Afraid of giving nasal/throat swabs? Saline gargle RT-PCR test by NEERI is here – How it works

Nagpur: Scientists of Nagpur-based National Environmental Engineering Research Institute (NEERI) under the Council of Scientific and Industrial Research (CSIR) have come up with a ‘Saline Gargle RT-PCR Method’ for testing COVID-19 samples.

The test will be a relief for those who are afraid of giving nasal and throat swabs.

Features of the method:

The Saline Gargle method offers a bunch of attractive benefits, all rolled into one.

It is simple, fast, cost-effective, patient-friendly and comfortable; it also offers instant results and is well-suited for rural and tribal areas, given minimal infrastructure requirements.

Speaking to PIB, Dr Krishna Khairnar, Senior Scientist, Environmental Virology Cell, NEERI says: “Swab collection method requires time. Moreover, since it is an invasive technique, it is a bit uncomfortable for patients. Some time is lost also in the transport of the sample to the collection centre. On the other hand, the Saline Gargle RT-PCR method is instant, comfortable and patient-friendly. Sampling is done instantly and results will be generated within 3 hours.”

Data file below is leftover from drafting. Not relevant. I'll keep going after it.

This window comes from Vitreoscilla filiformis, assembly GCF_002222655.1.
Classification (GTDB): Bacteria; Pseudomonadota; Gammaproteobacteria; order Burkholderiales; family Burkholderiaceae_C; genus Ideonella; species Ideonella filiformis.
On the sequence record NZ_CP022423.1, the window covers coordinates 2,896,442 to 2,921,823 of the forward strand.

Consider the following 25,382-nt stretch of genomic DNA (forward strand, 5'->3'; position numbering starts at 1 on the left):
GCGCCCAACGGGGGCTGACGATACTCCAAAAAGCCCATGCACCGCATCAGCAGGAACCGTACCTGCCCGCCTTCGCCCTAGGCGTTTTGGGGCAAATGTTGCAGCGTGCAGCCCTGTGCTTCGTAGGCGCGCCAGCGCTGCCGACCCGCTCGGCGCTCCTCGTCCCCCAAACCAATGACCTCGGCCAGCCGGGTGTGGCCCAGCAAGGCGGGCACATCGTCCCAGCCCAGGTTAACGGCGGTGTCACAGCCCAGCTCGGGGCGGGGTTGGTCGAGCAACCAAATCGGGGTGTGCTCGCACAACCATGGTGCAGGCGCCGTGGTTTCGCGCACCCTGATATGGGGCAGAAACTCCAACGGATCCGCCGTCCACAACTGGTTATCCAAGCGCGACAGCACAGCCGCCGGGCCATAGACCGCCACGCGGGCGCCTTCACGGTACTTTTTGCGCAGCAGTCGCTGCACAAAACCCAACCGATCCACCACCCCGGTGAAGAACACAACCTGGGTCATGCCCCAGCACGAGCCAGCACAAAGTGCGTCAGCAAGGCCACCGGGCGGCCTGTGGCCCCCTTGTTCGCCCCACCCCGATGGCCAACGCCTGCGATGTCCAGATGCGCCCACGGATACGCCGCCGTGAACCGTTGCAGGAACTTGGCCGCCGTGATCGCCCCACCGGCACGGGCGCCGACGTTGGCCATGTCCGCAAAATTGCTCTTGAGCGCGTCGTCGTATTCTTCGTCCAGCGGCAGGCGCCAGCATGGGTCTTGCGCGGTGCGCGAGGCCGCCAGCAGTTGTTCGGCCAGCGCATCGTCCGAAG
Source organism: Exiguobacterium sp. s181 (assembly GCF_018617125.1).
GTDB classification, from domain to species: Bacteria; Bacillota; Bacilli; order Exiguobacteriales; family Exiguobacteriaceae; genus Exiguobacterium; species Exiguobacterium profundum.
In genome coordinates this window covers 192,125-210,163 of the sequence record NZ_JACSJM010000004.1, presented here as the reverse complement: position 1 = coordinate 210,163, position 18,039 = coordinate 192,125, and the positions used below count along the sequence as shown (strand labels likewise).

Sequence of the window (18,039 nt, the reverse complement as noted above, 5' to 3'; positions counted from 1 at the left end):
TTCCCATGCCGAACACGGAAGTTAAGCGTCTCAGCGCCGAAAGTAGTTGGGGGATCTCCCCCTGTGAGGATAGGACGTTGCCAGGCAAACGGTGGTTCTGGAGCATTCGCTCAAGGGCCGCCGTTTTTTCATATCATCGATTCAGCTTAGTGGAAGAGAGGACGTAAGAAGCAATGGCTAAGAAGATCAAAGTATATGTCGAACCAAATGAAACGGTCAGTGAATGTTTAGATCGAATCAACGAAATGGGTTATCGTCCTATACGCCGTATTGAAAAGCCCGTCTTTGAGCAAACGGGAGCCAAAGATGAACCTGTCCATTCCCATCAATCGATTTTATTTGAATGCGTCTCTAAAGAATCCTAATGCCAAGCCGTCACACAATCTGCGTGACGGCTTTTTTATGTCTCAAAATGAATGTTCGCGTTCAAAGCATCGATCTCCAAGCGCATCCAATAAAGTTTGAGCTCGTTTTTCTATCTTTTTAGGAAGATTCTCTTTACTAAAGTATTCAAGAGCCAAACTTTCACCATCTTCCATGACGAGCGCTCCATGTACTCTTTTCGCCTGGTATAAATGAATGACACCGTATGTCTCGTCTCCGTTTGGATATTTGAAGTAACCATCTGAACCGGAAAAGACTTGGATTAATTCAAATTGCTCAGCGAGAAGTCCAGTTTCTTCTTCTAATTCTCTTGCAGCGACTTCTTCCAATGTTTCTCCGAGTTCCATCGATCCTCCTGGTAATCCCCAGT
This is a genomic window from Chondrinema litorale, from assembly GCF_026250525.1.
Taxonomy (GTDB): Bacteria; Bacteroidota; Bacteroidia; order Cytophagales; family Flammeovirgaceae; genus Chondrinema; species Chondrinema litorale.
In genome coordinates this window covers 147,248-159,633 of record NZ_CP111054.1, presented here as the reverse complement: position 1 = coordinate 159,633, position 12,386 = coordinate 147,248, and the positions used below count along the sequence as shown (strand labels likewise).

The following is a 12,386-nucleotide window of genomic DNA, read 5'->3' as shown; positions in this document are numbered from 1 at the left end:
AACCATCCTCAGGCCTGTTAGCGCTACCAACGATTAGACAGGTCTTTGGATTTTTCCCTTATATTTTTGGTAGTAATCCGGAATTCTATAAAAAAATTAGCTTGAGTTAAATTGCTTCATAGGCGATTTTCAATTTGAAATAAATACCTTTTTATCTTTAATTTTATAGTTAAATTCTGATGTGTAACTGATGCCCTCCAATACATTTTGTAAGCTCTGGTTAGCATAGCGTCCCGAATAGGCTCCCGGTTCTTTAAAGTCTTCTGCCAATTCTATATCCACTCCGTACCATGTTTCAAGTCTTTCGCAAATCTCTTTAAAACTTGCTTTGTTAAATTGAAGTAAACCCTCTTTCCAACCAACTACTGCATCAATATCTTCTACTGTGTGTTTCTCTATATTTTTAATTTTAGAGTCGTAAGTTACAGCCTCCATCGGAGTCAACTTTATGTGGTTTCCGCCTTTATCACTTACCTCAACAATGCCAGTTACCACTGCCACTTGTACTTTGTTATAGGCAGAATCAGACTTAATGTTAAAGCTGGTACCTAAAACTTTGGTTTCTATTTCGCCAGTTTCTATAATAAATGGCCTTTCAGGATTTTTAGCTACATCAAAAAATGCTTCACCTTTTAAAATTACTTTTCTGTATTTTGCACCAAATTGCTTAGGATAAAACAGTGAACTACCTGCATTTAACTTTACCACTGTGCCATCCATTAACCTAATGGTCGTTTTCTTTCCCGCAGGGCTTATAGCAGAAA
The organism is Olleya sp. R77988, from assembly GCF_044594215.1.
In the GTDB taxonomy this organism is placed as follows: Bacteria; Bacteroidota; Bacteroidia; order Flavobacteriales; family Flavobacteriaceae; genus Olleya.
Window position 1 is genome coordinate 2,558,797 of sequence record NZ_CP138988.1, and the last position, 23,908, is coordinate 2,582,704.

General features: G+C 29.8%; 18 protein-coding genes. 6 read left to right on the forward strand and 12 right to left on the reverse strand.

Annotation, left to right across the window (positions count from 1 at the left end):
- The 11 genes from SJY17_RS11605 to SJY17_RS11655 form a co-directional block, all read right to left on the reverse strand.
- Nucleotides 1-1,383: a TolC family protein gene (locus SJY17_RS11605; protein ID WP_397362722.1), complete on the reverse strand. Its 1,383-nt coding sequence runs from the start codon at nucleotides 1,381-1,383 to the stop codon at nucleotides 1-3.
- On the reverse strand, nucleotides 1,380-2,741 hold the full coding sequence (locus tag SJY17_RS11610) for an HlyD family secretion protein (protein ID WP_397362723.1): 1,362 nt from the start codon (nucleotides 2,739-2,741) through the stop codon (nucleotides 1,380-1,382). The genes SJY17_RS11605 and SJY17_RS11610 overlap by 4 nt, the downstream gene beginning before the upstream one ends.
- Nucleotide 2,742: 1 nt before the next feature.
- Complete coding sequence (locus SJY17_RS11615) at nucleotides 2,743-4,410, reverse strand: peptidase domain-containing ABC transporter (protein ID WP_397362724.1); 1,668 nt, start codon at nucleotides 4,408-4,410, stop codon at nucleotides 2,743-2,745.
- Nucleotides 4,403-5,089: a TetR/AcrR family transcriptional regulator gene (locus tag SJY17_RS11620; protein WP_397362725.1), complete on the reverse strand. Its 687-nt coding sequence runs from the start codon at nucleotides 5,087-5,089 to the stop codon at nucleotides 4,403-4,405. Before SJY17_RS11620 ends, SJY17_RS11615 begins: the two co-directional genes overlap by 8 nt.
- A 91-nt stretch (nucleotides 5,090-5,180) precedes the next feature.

Here’s how it works

The method is non-invasive and so simple that the patient herself can collect the sample, explains Dr Khairnar. “Collection methods like nasopharyngeal and oropharyngeal swab collection require technical expertise; they are also time-consuming. In contrast, the Saline Gargle RT-PCR method uses a simple collection tube filled with saline solution. The patient gargles the solution and rinses it inside the tube” he said.

“This sample in the collection tube is taken to the laboratory where it is kept at room temperature, in a special buffer solution prepared by NEERI. An RNA template is produced when this solution is heated, which is further processed for Reverse Transcription Polymerase Chain Reaction (RT-PCR). This particular method of collecting and processing the sample enables us to save on the otherwise costly infrastructural requirement of RNA extraction. People can also test themselves since this method allows self-sampling,” he added.

The method is environment-friendly as well since waste generation is minimized.

Watch the video here: